How the 14th Amendment Undermines Citizenship

Question: Why should we revisit the 14th Amendment?

Lindsey Graham: In 1866, they never envisioned the world in which we live in today, where we have a flood of illegal immigrants coming, mainly from our southern border.

The 14th Amendment has been interpreted three times by our Supreme Court to say that if you were born in the United States, even if you were here in illegal status or your parents were here in illegal status, you’re automatically entitled to citizenship.  There are a lot of people who come to this country for the very purpose of having a child.  Some break our law by coming across the border in our border states, to go to American hospitals to have a child, so that child will become a citizen, having an anchor to the country.  There are other people, rich people mainly, from the Mideast and Asia, who come to America on tourist visas for the purpose of having a child in an American resort with a hospital to gain citizenship.  I think those two ways of conferring citizenship really undermine the value of citizenship. 

So I think that’s not an unreasonable request in a prospective fashion, to change the 14th amendment by allowing the Congress to set rules on citizenship.

And what I would say is if you’re a student studying here and you have a child, they’re automatically a citizen.  If you’re a temporary worker and you have a child, you’re automatically a citizen.  In other words, if you’re adding value to our country, if you have a good connection with America, then your child will be conferred citizenship.  You would not be given citizenship under my proposal if you’re just visiting the country as a tourist, and you would not be given citizenship if you broke our law and had a child here in illegal status.  To me, that makes sense.  And I think that’s a logical way to move forward.

The American people are looking for solutions to prevent the third wave of illegal immigration.  Ronald Reagan gave amnesty to 3 million, now we have 12.  What I have to do to sell this in South Carolina is to prove to the people in my state we’re not going to have a third wave of illegal immigration 20 years from now. That’s why we need to look at the 14th amendment.

Question: Are you open to reconsidering other parts of the Constitution?

Lindsey Graham:  I’m always open to making sure the Constitution makes sense in the time we live.  I’d like to add the balanced budget amendment to the Constitution.  I’m convinced that Republicans and Democrats are not going to do the hard things to balance our budget, saying no to different groups unless a Constitutional requirement to balance the budget, like most states have.  So yes, I think the constitution is a sacred document in many ways, but it’s a governing document.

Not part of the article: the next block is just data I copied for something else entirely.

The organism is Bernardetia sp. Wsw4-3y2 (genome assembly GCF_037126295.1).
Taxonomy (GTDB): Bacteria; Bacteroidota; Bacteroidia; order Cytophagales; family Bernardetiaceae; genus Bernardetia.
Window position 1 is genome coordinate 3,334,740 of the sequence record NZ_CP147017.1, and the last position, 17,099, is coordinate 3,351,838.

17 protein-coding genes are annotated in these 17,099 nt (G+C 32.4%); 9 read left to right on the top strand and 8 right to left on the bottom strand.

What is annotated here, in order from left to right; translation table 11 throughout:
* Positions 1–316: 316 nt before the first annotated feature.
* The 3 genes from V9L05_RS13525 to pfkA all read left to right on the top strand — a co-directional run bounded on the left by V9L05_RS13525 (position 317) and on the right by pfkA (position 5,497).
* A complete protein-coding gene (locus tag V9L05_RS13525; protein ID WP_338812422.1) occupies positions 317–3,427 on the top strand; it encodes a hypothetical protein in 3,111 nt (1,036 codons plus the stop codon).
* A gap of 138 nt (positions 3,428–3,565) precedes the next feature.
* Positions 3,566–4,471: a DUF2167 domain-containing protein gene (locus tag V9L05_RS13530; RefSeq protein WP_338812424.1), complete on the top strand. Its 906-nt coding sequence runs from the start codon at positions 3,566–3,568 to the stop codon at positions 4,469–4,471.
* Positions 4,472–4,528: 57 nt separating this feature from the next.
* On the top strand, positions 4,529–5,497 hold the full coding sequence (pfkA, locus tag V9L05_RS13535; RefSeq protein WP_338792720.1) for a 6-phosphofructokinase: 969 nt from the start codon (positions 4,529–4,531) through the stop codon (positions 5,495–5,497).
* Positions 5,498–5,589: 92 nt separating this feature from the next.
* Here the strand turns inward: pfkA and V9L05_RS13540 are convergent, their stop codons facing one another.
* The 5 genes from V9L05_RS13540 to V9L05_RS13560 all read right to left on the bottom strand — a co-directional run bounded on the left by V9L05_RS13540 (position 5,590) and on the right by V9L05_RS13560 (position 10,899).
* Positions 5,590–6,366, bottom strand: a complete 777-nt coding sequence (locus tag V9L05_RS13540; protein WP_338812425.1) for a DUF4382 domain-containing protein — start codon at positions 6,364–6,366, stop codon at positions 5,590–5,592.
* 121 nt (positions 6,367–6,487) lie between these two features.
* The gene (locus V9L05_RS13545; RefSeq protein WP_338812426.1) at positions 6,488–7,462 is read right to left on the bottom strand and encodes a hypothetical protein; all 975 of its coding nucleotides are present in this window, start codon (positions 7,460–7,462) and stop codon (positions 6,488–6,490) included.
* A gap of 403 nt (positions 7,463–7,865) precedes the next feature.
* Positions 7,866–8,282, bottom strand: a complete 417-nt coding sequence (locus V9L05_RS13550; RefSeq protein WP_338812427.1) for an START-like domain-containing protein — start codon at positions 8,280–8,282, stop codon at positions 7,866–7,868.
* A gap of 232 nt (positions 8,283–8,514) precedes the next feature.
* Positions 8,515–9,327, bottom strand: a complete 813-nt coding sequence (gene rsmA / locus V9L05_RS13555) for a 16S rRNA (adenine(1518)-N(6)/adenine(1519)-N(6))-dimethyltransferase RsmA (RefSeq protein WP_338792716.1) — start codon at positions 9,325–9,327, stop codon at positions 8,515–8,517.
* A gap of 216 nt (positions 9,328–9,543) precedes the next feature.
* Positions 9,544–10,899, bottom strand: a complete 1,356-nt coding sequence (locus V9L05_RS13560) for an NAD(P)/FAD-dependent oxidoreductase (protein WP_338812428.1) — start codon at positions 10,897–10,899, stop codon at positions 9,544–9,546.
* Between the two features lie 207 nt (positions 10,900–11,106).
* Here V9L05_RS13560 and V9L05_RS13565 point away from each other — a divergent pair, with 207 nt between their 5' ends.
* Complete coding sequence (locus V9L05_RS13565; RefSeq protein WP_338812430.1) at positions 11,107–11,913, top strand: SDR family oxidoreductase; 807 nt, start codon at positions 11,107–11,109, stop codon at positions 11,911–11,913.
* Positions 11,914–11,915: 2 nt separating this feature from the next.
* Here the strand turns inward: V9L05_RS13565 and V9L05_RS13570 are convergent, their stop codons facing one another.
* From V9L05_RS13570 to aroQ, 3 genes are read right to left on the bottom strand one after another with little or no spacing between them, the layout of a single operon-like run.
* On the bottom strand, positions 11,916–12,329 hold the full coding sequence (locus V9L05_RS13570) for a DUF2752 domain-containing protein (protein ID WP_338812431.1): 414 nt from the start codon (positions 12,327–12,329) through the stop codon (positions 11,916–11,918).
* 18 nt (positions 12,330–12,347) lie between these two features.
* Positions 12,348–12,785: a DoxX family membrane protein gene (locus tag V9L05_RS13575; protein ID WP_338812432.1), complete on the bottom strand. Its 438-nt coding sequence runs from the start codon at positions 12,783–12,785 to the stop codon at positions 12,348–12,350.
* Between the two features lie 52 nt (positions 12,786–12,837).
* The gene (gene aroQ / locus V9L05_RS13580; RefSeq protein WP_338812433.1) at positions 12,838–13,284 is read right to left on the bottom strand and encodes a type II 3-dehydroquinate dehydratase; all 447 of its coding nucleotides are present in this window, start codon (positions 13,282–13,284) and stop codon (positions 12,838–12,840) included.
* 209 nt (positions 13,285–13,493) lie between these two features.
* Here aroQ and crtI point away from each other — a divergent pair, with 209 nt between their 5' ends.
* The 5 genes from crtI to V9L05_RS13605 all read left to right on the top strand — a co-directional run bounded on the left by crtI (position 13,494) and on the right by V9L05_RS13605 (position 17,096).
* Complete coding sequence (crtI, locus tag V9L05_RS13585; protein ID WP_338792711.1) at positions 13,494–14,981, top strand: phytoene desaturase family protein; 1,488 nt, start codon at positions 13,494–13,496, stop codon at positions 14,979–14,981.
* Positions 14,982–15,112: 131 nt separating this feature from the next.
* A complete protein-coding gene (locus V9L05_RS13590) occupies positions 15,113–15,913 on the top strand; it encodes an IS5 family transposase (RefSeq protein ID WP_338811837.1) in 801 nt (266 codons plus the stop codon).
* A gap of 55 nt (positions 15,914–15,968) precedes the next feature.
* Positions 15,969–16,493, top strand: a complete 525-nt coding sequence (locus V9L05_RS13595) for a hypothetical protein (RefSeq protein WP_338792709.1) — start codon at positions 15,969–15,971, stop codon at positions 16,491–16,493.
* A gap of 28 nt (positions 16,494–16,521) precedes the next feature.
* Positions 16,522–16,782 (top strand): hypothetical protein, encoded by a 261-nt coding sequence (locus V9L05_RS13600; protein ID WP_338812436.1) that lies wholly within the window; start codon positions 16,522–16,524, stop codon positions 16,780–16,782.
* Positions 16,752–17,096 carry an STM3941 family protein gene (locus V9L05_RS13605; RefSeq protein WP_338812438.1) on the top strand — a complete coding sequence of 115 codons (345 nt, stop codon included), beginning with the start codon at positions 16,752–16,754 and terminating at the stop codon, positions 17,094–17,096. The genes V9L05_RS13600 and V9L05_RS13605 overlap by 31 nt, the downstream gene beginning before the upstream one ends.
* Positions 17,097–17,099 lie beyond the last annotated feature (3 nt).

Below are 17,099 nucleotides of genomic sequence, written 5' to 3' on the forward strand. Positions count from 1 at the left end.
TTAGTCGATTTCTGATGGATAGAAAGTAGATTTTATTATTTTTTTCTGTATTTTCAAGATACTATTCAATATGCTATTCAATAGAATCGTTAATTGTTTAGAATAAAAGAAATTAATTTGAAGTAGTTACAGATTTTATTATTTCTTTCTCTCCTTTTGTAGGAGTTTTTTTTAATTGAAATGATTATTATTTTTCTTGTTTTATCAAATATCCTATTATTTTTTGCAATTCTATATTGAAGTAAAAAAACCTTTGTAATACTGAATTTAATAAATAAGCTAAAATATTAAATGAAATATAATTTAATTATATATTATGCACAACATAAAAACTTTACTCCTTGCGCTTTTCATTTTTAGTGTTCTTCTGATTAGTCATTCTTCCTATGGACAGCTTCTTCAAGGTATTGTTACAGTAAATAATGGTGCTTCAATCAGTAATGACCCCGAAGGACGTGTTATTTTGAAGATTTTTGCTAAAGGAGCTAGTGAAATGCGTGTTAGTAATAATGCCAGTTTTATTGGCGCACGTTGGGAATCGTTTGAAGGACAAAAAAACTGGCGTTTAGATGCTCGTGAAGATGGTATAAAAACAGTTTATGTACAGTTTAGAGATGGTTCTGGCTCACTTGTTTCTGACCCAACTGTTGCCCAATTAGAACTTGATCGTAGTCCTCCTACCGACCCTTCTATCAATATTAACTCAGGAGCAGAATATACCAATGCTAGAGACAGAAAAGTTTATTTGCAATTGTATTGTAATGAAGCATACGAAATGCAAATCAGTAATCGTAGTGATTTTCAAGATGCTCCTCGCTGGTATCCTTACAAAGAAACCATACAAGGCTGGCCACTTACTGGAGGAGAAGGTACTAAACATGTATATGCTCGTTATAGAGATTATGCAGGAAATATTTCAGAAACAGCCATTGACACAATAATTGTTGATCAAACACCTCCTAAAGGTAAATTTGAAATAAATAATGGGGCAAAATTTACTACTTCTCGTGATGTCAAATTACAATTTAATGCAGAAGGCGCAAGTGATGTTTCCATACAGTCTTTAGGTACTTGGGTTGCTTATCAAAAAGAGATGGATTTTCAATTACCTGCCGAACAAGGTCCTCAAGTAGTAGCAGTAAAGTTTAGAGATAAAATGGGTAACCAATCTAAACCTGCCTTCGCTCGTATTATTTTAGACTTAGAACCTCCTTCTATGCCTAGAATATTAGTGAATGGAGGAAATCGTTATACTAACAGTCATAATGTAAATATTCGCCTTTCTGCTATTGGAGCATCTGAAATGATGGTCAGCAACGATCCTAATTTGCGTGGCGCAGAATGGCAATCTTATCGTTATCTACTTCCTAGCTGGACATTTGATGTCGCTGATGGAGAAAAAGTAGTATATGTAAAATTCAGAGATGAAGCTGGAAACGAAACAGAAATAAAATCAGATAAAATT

Recorded December 1, 2010
Interviewed by Alicia Menendez

The Constitutional amendment was created in 1866 with the intention of combating racism—but now it only encourages illegal immigration.

LinkedIn meets Tinder in this mindful networking app

Swipe right to make the connections that could change your career.

Getty Images
Sponsored
Swipe right. Match. Meet over coffee or set up a call.

No, we aren't talking about Tinder. Introducing Shapr, a free app that helps people with synergistic professional goals and skill sets easily meet and collaborate.

Keep reading Show less

Dead – yes, dead – tardigrade found beneath Antarctica

A completely unexpected discovery beneath the ice.

(Goldstein Lab/Wkikpedia/Tigerspaws/Big Think)
Surprising Science
  • Scientists find remains of a tardigrade and crustaceans in a deep, frozen Antarctic lake.
  • The creatures' origin is unknown, and further study is ongoing.
  • Biology speaks up about Antarctica's history.
Keep reading Show less

This 1997 Jeff Bezos interview proves he saw the future coming

Jeff Bezos, the founder of Amazon.com, explains his plan for success.

Technology & Innovation
  • Jeff Bezos had a clear vision for Amazon.com from the start.
  • He was inspired by a statistic he learned while working at a hedge fund: In the '90s, web usage was growing at 2,300% a year.
  • Bezos explains why books, in particular, make for a perfect item to sell on the internet.
Keep reading Show less

Why are women more religious than men? Because men are more willing to take risks.

It's one factor that can help explain the religiosity gap.

Photo credit: Alina Strong on Unsplash
Culture & Religion
  • Sociologists have long observed a gap between the religiosity of men and women.
  • A recent study used data from several national surveys to compare religiosity, risk-taking preferences and demographic information among more than 20,000 American adolescents.
  • The results suggest that risk-taking preferences might partly explain the gender differences in religiosity.
Keep reading Show less